The Star Early Edition
Capital outflows could sink rand
THE RAND could weaken to as much as R19 to the dollar this year due to capital outflows and a widening current account deficit but interest rate hikes could provide some support, Nomura economist Peter Montalto said last week.
Montalto identified four key drivers for the rand this year.
These included capital outflows as local retail and institutional investors put their money offshore.
“No recession and higher rates mean the process has been orderly rather than panicked,” Montalto said.
Foreign investors were also likely to pull their money out of the country due to the forecast US interest rate hikes and given the weak dynamics of emerging market fund flows, he added. “We expect to see slow, orderly grinding outflows from foreigners as the US hikes and the domestic junk downgrade story progresses.”
The current account deficit is expected to widen this year from a deficit of 4.1 percent of gross domestic product (GDP) in the third quarter to 5 percent of GDP at the end of this year.
“Foreign direct investor net outflows as domestic private sector investment is directed offshore especially to the rest of Africa. All of this suggests to us a steady but orderly weakening. We think R18.37 to R19 as a target rand for year-end makes sense, and pin out point forecasts at R19.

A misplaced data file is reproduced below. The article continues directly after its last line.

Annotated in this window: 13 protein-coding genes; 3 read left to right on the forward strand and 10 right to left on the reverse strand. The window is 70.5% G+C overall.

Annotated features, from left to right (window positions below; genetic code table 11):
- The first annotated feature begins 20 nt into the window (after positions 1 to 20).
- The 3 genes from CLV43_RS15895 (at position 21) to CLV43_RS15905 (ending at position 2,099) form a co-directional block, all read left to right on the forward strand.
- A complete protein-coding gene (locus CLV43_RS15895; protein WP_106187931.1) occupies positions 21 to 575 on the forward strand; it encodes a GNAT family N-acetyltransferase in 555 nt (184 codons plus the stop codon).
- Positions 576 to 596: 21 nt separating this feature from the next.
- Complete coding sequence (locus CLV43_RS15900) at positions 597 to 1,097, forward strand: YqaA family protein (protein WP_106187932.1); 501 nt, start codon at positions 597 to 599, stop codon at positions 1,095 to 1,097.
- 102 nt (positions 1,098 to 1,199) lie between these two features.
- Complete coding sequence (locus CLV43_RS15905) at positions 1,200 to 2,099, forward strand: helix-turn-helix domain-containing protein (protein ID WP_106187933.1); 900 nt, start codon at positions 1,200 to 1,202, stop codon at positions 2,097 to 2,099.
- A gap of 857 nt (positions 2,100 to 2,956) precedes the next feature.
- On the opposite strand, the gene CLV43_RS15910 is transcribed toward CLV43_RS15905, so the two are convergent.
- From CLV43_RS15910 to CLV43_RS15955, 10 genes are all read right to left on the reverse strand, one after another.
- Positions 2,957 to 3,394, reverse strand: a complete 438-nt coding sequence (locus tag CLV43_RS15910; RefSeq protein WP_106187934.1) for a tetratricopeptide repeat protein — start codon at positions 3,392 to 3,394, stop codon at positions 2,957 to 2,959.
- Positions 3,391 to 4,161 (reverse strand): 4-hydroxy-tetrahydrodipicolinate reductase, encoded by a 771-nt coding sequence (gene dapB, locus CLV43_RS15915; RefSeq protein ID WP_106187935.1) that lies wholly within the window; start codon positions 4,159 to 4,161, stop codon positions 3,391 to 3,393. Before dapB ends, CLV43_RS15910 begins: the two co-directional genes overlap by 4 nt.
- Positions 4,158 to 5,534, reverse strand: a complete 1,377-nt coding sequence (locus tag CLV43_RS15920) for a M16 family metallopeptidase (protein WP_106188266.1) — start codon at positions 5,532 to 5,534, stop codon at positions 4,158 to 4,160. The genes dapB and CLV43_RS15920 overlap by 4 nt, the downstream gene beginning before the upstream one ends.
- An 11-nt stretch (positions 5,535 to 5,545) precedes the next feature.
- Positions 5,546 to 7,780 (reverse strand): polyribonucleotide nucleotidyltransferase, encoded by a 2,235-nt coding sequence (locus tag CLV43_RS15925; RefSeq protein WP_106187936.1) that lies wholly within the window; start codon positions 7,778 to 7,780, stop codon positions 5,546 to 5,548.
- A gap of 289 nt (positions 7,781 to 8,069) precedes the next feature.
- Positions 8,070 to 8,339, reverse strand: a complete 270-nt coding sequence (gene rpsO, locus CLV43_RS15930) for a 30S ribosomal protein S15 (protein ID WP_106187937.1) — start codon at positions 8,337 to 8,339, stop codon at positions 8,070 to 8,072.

“This seems big, but the rand exchange rate to the US dollar was 35 percent up last year. We are pencilling in a 22.1 percent increase from endDecember or 18.8 percent from current levels..”
Montalto added: “This seems achieving in a country facing a downgrade and widening current account deficit and capital flight, and with China and US Federal Reserve hikes looming. We are in uncharted territory here. “We pencil in R20 for end2017 on the assumption that most of the domestic story will be out of the way by then.”
Michael Galatis, a currency trader at Rand Merchant Bank, said the rand faced another tough year. “All eyes are going to be on the Budget speech in February. We are going to be watching to see whether there are going to be tax hikes and whether the government will cut back on spending,” he said.
“We are looking for stronger leadership and good decision from government. This year we will also be keeping a close eye on credit rating agencies and any moves that they make.”
On Friday at 7.15pm, the rand was quoted at R16.1855 to the dollar after earlier falling to an all-time low of R16.2692.
Galatis said the drivers of the rand exchange rate on Friday had been US non-farm payrolls, which had come out better than expected and the Chinese stock market had recovered earlier in the day, which had been positive for the rand. US payroll growth surged last month providing further evidence of a resilient job market that prompted the Federal Reserve to raise interest rates.
The 292 000 gain exceeded the highest forecast in a Bloomberg survey and followed a 252 000 increase in November that was stronger than previously estimated.